Everywhere I go I see signs saying 'Post no bills', yet every day in the post I receive bills from the the water board, electricity board and telephone company. It's just another example of one rule for national utilities and another for the rest of us.

'Just three dollars a week will supply water for an entire village in Tanzania', says World Vision. So how come Sydney Water charges $150 a month for one only house? Someone is on the take.

February 04, 2005

Horse 289 - Menace on Four Wheels?

Cue a montage of overlapping news sound-bites: "...nearby residents presented a petition of over 500 signatures demanding traffic calming measures...", "...demonstrators blocked the road in front of the school for a total of eight hours...", "...since its installation last year the camera has caught 40,000 speeding motorists...".

Where did it all go wrong? There was a time – not that long ago, even – when motoring was not just a means of getting from A to B, but was also something to be enjoyed; something we were allowed to enjoy. Great stretches of road were built for our convenience and pleasure; our mobility was positively encouraged. But somewhere we took a wrong turn and lost our way. Instead of being applauded as a means to visit and explore, the car has become derided as a destroyer of communities. Instead of being seen as a wondrous tool for efficient door-to-door transportation, it has become an artery clogger that we should abandon because it is too slow, yet simultaneously a ruthless ground-coverer that should be reined in because it is too fast.

We are waist-deep in an anti-car age and struggling to find a branch to haul ourselves out by. But how did we get here? How is it that a nation so clearly in love with its cars – almost regardless of cost – can also hate them so much? 85 per cent of eligible males and 60 per cent of eligible females hold licences, and teenagers are still tripping over themselves to get mobile by motor at the earliest possible opportunity, so who exactly are we fighting? What is this massive force that makes us feel such guilt for daring to enjoy our cars, that makes us almost ashamed to declare a passion for them in polite company?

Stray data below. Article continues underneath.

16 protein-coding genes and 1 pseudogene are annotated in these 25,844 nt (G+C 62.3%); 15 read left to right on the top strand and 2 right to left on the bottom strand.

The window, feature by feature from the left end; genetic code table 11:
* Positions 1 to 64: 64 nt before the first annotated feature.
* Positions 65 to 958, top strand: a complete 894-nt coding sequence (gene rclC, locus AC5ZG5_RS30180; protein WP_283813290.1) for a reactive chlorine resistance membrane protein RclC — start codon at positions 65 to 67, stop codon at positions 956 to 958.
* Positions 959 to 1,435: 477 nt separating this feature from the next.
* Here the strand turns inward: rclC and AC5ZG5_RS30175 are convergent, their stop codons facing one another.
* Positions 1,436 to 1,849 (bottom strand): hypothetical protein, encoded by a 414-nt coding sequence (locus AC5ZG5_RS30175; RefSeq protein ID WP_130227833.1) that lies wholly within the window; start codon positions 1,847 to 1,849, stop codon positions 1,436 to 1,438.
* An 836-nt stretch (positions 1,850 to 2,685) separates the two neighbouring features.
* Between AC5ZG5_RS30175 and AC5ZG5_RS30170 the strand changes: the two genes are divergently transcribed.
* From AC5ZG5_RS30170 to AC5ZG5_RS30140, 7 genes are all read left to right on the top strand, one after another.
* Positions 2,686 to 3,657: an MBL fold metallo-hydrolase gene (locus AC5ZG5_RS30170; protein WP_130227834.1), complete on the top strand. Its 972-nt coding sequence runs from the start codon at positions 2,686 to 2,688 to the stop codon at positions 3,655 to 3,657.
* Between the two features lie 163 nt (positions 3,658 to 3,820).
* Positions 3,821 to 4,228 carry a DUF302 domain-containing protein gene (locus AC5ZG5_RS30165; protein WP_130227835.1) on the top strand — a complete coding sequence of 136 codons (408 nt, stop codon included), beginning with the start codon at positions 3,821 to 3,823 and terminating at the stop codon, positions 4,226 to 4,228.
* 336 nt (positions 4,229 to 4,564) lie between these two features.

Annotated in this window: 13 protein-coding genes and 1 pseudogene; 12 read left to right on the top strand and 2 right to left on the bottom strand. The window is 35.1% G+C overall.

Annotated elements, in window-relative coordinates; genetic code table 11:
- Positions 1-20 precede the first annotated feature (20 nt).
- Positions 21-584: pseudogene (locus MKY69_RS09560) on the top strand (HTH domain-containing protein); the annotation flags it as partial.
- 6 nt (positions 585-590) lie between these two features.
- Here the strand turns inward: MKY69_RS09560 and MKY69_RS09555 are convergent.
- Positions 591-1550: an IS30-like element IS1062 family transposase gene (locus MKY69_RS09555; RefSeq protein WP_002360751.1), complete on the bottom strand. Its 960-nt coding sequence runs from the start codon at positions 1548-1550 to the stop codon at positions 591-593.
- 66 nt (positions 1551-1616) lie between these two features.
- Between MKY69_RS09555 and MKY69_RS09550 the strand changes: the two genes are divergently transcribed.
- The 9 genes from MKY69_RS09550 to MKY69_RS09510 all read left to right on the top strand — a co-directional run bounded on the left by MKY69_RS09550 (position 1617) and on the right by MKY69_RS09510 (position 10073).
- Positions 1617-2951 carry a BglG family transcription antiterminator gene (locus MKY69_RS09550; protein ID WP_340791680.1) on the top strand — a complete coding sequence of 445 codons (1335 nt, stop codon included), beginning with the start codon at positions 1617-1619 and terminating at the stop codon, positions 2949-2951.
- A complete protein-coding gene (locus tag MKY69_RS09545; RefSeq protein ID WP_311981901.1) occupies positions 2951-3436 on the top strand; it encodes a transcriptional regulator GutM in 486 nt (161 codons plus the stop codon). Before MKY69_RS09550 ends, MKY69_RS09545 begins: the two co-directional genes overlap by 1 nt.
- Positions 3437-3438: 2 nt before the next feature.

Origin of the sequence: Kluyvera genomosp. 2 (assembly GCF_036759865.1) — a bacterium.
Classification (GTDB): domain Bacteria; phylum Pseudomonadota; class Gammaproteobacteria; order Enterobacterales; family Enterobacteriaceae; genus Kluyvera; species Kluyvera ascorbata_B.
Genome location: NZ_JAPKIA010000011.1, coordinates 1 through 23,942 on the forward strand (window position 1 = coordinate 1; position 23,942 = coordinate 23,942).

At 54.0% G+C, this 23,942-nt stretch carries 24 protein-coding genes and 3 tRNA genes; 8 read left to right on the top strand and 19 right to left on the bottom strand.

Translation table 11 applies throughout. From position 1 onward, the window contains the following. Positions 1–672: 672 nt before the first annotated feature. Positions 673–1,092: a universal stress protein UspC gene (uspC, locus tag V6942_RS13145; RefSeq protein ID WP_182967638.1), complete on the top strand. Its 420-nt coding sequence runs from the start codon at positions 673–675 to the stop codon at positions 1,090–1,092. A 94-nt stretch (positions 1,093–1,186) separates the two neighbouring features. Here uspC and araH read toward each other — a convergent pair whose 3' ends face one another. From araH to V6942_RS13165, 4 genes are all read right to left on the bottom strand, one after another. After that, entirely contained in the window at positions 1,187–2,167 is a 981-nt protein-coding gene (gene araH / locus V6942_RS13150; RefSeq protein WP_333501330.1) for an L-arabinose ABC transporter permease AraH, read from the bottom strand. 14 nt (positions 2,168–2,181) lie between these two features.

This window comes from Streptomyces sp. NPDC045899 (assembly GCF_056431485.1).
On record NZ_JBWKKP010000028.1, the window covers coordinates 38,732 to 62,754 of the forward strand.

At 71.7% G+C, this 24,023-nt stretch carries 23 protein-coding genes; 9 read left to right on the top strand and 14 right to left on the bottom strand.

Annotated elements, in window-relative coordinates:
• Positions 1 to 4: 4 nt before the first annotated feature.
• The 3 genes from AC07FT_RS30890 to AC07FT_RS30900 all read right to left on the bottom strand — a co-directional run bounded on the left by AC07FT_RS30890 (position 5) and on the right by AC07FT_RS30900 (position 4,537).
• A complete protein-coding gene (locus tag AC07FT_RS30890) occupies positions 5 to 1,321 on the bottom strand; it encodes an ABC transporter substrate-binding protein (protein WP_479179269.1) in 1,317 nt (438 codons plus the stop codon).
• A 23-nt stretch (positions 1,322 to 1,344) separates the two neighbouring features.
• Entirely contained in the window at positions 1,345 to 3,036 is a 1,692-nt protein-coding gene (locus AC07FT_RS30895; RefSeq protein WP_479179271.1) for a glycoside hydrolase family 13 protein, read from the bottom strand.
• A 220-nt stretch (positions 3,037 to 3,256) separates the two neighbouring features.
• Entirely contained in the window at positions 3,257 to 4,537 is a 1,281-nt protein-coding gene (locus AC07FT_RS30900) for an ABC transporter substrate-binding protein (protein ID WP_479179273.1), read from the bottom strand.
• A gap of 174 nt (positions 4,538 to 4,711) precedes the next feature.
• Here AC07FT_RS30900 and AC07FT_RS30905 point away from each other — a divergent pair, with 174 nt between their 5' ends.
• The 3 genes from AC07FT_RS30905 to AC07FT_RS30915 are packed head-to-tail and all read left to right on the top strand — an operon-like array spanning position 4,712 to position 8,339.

Sure, there's a handful of small, extremist groups, occupying their time dreaming of a car-free utopia where children can play in the street and where you can leave your front door unlocked at night. They inflict their vision upon the rest of us a couple of times a year by blocking a main thoroughfare or two (always when the weather is nice, you will note), but they are a minority, nothing to worry about, a small fraction of the population who never got the chance to learn to drive, or whose circumstances mean that they can't afford the cost of car ownership (or soap). Their numbers will never stretch beyond that. After all, have you ever heard of anyone who's had a taste of motoring turning their back on it?

Then we've got a government that chooses to lash out at the car. Not through any conviction that it is doing The Right Thing, but because it knows that it can exploit our weakness if it can make is feel bad about our habit. Motorists contribute $137 billion to the economy each year, but in return only $30 billion is spent on transport. Yet guilt buys our silence and our acceptance, and disproportionate reporting that favours sensationalism over education keeps the fear topped up. But the real threat to our motoring pleasure starts much closer to home.